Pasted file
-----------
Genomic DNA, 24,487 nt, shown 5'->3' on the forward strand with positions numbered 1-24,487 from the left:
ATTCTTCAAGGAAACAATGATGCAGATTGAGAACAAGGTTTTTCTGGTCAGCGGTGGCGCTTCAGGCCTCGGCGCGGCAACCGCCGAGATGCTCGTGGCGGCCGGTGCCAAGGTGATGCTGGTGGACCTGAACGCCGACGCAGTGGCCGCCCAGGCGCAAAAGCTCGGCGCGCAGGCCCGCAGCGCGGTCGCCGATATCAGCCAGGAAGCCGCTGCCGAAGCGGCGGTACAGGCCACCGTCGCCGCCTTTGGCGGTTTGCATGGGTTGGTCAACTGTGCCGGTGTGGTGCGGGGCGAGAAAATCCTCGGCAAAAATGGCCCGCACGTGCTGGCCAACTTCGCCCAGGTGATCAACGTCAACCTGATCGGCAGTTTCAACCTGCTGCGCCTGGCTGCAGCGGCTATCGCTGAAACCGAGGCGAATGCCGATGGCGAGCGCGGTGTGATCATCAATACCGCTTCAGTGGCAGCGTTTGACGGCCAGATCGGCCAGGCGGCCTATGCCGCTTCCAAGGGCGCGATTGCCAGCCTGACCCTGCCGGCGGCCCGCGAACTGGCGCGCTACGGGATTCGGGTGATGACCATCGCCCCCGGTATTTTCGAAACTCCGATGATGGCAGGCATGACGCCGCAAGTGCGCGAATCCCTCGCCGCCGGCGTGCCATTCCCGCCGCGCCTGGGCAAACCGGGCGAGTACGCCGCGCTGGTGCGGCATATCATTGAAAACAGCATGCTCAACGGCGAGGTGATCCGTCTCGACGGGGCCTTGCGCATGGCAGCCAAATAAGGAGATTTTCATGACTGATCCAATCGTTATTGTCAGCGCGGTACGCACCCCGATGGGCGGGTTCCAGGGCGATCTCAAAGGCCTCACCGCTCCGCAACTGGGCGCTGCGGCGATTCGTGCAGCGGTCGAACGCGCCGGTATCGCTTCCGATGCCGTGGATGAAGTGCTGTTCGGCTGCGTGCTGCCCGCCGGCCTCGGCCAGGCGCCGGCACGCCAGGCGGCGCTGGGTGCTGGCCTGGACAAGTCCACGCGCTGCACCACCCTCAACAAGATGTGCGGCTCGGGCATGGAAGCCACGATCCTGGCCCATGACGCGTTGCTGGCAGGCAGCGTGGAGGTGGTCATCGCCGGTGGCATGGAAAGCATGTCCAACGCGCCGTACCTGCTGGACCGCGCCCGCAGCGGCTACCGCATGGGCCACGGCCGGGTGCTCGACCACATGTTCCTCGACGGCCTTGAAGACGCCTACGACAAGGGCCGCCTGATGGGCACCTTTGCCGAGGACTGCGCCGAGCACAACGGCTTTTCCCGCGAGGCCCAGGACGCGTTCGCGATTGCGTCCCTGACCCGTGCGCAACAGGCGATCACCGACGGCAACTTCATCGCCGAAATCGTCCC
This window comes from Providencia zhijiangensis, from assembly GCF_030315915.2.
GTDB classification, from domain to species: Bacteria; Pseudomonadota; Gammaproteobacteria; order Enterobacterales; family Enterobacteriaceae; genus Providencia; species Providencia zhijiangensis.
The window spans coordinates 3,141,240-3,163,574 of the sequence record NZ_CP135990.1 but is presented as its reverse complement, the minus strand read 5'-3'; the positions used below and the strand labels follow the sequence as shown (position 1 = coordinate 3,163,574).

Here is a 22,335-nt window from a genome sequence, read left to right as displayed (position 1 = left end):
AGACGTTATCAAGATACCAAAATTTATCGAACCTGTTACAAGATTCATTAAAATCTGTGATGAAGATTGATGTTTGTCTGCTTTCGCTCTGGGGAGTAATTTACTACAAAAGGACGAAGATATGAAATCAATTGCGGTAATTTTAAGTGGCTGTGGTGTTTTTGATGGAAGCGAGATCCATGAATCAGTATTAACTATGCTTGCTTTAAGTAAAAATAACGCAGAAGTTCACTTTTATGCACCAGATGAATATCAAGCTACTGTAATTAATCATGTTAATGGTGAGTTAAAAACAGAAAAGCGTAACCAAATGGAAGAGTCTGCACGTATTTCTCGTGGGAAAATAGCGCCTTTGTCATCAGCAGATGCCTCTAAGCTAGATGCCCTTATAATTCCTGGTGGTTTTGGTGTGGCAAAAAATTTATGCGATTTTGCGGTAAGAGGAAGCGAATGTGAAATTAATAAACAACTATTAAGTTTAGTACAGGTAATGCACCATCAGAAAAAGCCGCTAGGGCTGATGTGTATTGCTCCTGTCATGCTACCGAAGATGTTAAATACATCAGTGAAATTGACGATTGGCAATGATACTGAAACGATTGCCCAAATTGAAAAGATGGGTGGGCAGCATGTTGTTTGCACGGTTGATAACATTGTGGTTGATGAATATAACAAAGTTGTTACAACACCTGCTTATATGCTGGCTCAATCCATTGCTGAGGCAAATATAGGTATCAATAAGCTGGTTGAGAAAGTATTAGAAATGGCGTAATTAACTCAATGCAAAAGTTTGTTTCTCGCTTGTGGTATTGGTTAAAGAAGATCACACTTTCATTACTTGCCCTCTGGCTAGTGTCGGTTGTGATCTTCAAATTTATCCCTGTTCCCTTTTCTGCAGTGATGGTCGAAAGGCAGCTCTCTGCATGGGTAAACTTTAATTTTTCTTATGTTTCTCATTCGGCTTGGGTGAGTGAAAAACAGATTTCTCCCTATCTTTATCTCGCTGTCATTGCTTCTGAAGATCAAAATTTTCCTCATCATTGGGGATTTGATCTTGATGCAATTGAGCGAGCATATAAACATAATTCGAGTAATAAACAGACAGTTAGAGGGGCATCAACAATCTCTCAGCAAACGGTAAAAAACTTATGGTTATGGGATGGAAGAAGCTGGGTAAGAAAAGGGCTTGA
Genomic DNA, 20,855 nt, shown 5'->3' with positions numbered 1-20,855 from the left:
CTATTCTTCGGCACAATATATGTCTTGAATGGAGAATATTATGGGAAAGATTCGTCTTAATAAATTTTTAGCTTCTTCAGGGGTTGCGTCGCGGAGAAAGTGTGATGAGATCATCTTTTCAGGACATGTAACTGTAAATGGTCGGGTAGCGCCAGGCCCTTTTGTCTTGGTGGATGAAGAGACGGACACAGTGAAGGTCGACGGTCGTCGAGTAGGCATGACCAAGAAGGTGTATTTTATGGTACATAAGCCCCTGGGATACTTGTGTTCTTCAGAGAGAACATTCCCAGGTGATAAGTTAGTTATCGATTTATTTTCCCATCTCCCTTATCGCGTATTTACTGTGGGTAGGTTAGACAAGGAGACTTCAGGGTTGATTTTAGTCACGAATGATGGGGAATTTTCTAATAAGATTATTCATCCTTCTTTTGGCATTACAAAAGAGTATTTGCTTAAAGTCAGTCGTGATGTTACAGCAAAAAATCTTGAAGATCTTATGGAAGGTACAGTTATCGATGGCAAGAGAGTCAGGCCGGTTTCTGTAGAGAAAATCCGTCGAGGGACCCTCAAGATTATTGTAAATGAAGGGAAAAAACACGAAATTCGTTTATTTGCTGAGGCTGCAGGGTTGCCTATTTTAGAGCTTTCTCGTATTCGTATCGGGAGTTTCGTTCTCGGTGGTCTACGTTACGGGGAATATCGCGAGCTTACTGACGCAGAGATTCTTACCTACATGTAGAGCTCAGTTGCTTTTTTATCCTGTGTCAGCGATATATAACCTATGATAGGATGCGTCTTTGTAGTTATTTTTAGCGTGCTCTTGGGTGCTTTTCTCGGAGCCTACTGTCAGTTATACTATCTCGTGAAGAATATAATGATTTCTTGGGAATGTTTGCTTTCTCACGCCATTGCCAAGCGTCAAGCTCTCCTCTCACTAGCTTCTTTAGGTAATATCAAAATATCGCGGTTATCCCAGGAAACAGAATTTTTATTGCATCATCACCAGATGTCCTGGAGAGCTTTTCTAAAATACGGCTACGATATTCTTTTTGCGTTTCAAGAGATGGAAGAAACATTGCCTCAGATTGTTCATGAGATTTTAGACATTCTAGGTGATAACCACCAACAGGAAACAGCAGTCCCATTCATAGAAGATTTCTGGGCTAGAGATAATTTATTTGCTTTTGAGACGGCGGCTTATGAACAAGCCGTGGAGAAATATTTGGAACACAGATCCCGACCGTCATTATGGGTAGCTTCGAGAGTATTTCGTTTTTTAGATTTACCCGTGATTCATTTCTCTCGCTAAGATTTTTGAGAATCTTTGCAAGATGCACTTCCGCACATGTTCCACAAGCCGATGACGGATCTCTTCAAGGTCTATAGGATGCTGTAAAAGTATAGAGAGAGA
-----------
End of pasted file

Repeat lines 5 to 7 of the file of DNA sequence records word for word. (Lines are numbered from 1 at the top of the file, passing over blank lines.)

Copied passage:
The window spans coordinates 3,141,240-3,163,574 of the sequence record NZ_CP135990.1 but is presented as its reverse complement, the minus strand read 5'-3'; the positions used below and the strand labels follow the sequence as shown (position 1 = coordinate 3,163,574).

Here is a 22,335-nt window from a genome sequence, read left to right as displayed (position 1 = left end):
AGACGTTATCAAGATACCAAAATTTATCGAACCTGTTACAAGATTCATTAAAATCTGTGATGAAGATTGATGTTTGTCTGCTTTCGCTCTGGGGAGTAATTTACTACAAAAGGACGAAGATATGAAATCAATTGCGGTAATTTTAAGTGGCTGTGGTGTTTTTGATGGAAGCGAGATCCATGAATCAGTATTAACTATGCTTGCTTTAAGTAAAAATAACGCAGAAGTTCACTTTTATGCACCAGATGAATATCAAGCTACTGTAATTAATCATGTTAATGGTGAGTTAAAAACAGAAAAGCGTAACCAAATGGAAGAGTCTGCACGTATTTCTCGTGGGAAAATAGCGCCTTTGTCATCAGCAGATGCCTCTAAGCTAGATGCCCTTATAATTCCTGGTGGTTTTGGTGTGGCAAAAAATTTATGCGATTTTGCGGTAAGAGGAAGCGAATGTGAAATTAATAAACAACTATTAAGTTTAGTACAGGTAATGCACCATCAGAAAAAGCCGCTAGGGCTGATGTGTATTGCTCCTGTCATGCTACCGAAGATGTTAAATACATCAGTGAAATTGACGATTGGCAATGATACTGAAACGATTGCCCAAATTGAAAAGATGGGTGGGCAGCATGTTGTTTGCACGGTTGATAACATTGTGGTTGATGAATATAACAAAGTTGTTACAACACCTGCTTATATGCTGGCTCAATCCATTGCTGAGGCAAATATAGGTATCAATAAGCTGGTTGAGAAAGTATTAGAAATGGCGTAATTAACTCAATGCAAAAGTTTGTTTCTCGCTTGTGGTATTGGTTAAAGAAGATCACACTTTCATTACTTGCCCTCTGGCTAGTGTCGGTTGTGATCTTCAAATTTATCCCTGTTCCCTTTTCTGCAGTGATGGTCGAAAGGCAGCTCTCTGCATGGGTAAACTTTAATTTTTCTTATGTTTCTCATTCGGCTTGGGTGAGTGAAAAACAGATTTCTCCCTATCTTTATCTCGCTGTCATTGCTTCTGAAGATCAAAATTTTCCTCATCATTGGGGATTTGATCTTGATGCAATTGAGCGAGCATATAAACATAATTCGAGTAATAAACAGACAGTTAGAGGGGCATCAACAATCTCTCAGCAAACGGTAAAAAACTTATGGTTATGGGATGGAAGAAGCTGGGTAAGAAAAGGGCTTGA